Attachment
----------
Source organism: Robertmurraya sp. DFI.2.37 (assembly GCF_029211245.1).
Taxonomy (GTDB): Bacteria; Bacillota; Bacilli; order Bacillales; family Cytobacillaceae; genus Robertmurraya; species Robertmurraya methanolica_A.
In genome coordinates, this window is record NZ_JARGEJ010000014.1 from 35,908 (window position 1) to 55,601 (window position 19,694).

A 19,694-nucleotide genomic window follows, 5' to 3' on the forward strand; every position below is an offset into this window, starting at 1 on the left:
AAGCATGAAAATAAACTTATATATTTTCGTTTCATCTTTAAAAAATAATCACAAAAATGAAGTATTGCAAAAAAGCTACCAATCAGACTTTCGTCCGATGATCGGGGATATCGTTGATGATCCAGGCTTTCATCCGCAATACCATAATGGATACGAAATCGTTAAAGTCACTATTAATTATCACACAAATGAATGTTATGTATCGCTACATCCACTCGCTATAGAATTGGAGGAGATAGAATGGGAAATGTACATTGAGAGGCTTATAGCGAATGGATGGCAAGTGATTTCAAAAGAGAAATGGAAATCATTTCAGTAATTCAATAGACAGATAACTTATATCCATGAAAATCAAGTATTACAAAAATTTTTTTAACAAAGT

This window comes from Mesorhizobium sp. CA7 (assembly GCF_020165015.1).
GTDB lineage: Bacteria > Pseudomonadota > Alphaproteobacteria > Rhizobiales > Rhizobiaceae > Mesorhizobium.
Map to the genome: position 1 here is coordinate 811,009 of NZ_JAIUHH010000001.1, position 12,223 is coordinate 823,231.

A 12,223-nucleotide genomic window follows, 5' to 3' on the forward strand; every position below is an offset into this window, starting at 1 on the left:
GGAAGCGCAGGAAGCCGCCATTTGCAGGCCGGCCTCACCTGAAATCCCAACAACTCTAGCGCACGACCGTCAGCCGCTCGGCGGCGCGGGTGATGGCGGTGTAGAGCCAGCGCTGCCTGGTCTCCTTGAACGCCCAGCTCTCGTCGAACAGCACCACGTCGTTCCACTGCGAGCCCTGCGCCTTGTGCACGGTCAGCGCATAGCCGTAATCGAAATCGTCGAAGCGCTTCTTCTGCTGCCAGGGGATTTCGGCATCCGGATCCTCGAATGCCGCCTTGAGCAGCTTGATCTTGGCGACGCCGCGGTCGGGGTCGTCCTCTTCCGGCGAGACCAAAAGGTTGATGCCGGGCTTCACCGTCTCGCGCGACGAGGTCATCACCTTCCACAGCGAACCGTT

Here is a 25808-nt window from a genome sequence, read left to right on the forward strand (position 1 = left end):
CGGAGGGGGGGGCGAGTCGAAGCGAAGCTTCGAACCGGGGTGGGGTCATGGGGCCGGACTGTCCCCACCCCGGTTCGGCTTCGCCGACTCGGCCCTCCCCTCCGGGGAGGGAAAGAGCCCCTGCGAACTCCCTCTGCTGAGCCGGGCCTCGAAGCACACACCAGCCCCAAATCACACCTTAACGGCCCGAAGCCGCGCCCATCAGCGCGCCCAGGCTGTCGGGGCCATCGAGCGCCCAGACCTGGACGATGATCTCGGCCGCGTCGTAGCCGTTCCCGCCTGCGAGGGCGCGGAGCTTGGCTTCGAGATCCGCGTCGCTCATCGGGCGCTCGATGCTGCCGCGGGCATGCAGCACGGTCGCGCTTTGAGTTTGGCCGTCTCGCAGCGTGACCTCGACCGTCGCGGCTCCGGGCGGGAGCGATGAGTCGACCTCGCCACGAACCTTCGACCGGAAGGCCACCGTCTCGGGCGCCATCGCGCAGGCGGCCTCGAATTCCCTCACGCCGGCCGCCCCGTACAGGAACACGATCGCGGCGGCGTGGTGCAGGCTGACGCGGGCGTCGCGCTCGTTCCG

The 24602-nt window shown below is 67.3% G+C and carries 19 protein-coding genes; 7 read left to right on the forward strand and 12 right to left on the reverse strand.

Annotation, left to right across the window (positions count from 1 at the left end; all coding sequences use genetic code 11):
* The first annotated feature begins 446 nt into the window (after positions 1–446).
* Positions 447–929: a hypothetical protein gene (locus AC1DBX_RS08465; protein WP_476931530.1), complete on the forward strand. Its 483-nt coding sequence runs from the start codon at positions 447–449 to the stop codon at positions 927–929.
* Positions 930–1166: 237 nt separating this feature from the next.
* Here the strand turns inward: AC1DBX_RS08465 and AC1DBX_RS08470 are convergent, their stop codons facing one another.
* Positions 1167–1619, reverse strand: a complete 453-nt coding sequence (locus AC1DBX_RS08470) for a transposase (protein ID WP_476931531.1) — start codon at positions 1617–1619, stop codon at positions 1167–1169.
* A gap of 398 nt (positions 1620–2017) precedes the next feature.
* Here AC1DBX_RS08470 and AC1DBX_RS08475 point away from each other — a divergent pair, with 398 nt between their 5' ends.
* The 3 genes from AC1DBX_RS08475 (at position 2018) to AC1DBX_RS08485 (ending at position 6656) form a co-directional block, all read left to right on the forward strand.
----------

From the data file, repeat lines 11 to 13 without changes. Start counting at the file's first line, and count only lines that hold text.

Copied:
Here is a 25808-nt window from a genome sequence, read left to right on the forward strand (position 1 = left end):
CGGAGGGGGGGGCGAGTCGAAGCGAAGCTTCGAACCGGGGTGGGGTCATGGGGCCGGACTGTCCCCACCCCGGTTCGGCTTCGCCGACTCGGCCCTCCCCTCCGGGGAGGGAAAGAGCCCCTGCGAACTCCCTCTGCTGAGCCGGGCCTCGAAGCACACACCAGCCCCAAATCACACCTTAACGGCCCGAAGCCGCGCCCATCAGCGCGCCCAGGCTGTCGGGGCCATCGAGCGCCCAGACCTGGACGATGATCTCGGCCGCGTCGTAGCCGTTCCCGCCTGCGAGGGCGCGGAGCTTGGCTTCGAGATCCGCGTCGCTCATCGGGCGCTCGATGCTGCCGCGGGCATGCAGCACGGTCGCGCTTTGAGTTTGGCCGTCTCGCAGCGTGACCTCGACCGTCGCGGCTCCGGGCGGGAGCGATGAGTCGACCTCGCCACGAACCTTCGACCGGAAGGCCACCGTCTCGGGCGCCATCGCGCAGGCGGCCTCGAATTCCCTCACGCCGGCCGCCCCGTACAGGAACACGATCGCGGCGGCGTGGTGCAGGCTGACGCGGGCGTCGCGCTCGTTCCG

The 24602-nt window shown below is 67.3% G+C and carries 19 protein-coding genes; 7 read left to right on the forward strand and 12 right to left on the reverse strand.